Gait and cognitive impairments in multiple sclerosis: the specific contribution of falls and fear of falling

Alon Kalron*, Gilles Allali

*Corresponding author for this work

Research output: Contribution to journalArticlepeer-review


Our goal was to identify the specific contribution of fear of falling (FoF) and falls with quantitative gait impairments and cognition capabilities in multiple sclerosis (MS) patients. Patients were separated into four individual subgroups as to the presence of FoF and falls (i.e., fearless/non-fallers, fearless/fallers, FoF/non-fallers and FoF/fallers). The Falls Efficacy Scale International questionnaire was used to assess the level of concern of falling. Participants were defined as “fallers” and “non-fallers” based on their fall history. Spatio-temporal parameters of gait were analyzed using an electronic mat. Cognitive performance was assessed by a computerized cognitive battery of tests. The study included 540 MS patients, 47% were defined as fallers and 61.9% reported a FoF. Non-significant differences were found between the fearless/non-fallers and fearless/fallers in all clinical, gait and cognitive scores. FoF/non-fallers walked significantly slower compared to fearless MS individuals who had previously fallen. Furthermore, the same patient group exhibited a poorer performance in the motor skills cognitive subdomain. A significant reverse relationship was found between FoF and cognitive motor skills in the fallers and non-fallers groups. FoF characterizes a more disabling symptom than falling in the MS population.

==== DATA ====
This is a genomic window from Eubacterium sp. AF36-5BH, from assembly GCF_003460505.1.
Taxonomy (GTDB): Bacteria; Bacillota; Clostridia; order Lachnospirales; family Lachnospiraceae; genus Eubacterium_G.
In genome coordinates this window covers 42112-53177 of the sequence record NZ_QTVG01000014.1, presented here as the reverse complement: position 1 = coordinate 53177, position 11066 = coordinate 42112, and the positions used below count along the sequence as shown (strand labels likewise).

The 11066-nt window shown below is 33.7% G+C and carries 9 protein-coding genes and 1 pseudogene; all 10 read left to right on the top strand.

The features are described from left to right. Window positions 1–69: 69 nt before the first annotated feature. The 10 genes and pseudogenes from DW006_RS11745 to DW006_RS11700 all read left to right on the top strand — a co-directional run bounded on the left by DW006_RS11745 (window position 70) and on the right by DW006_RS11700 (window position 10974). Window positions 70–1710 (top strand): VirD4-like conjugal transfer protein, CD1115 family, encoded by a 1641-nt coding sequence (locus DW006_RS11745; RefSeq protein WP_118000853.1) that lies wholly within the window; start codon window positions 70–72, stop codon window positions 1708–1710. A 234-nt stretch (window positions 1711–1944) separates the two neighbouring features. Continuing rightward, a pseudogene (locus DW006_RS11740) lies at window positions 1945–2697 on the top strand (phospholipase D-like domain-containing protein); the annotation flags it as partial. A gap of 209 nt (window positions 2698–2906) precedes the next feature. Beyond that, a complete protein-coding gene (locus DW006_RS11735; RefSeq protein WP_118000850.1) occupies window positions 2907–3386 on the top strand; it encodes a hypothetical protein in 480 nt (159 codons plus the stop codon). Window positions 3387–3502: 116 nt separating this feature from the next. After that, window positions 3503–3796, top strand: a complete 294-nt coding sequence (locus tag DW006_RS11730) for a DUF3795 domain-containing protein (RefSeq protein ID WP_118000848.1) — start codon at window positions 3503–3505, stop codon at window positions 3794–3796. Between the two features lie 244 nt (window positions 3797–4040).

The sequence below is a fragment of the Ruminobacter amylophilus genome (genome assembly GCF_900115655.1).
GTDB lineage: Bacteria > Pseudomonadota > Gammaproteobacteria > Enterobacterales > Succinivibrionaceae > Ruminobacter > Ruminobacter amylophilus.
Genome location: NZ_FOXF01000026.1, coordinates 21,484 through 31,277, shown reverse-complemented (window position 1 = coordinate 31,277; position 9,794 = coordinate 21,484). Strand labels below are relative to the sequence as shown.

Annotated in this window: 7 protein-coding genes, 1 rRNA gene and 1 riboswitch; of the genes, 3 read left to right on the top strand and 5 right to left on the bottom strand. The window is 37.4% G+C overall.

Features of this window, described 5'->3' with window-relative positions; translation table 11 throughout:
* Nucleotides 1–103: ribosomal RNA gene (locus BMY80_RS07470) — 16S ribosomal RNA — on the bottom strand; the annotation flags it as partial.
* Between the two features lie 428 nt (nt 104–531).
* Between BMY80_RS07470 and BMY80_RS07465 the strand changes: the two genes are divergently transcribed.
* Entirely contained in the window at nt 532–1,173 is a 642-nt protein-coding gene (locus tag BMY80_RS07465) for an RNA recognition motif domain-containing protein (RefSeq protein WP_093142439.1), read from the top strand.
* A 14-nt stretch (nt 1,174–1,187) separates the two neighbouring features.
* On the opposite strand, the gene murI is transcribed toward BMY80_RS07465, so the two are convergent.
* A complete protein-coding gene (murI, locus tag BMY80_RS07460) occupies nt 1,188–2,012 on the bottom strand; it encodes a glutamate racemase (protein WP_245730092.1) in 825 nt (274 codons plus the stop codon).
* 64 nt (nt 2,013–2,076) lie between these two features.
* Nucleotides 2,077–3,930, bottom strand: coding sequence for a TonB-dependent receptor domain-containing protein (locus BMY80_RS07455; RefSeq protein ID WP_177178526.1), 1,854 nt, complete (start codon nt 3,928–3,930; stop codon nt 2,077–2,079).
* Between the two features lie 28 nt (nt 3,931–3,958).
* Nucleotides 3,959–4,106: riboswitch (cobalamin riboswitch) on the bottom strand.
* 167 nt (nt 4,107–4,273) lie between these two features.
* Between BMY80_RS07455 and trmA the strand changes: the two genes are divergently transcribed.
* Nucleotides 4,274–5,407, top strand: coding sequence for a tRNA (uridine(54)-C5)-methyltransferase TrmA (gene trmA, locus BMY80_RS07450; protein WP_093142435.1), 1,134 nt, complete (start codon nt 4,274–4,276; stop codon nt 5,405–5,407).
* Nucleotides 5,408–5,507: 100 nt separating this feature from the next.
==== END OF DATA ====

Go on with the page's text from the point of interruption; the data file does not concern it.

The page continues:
Original languageEnglish
Pages (from-to)1407-1416
Number of pages10
JournalJournal of Neural Transmission
Issue number11
StatePublished - 1 Nov 2017


  • Cognition
  • Falls
  • Fear of falling
  • Gait
  • Multiple sclerosis
  • Neurological


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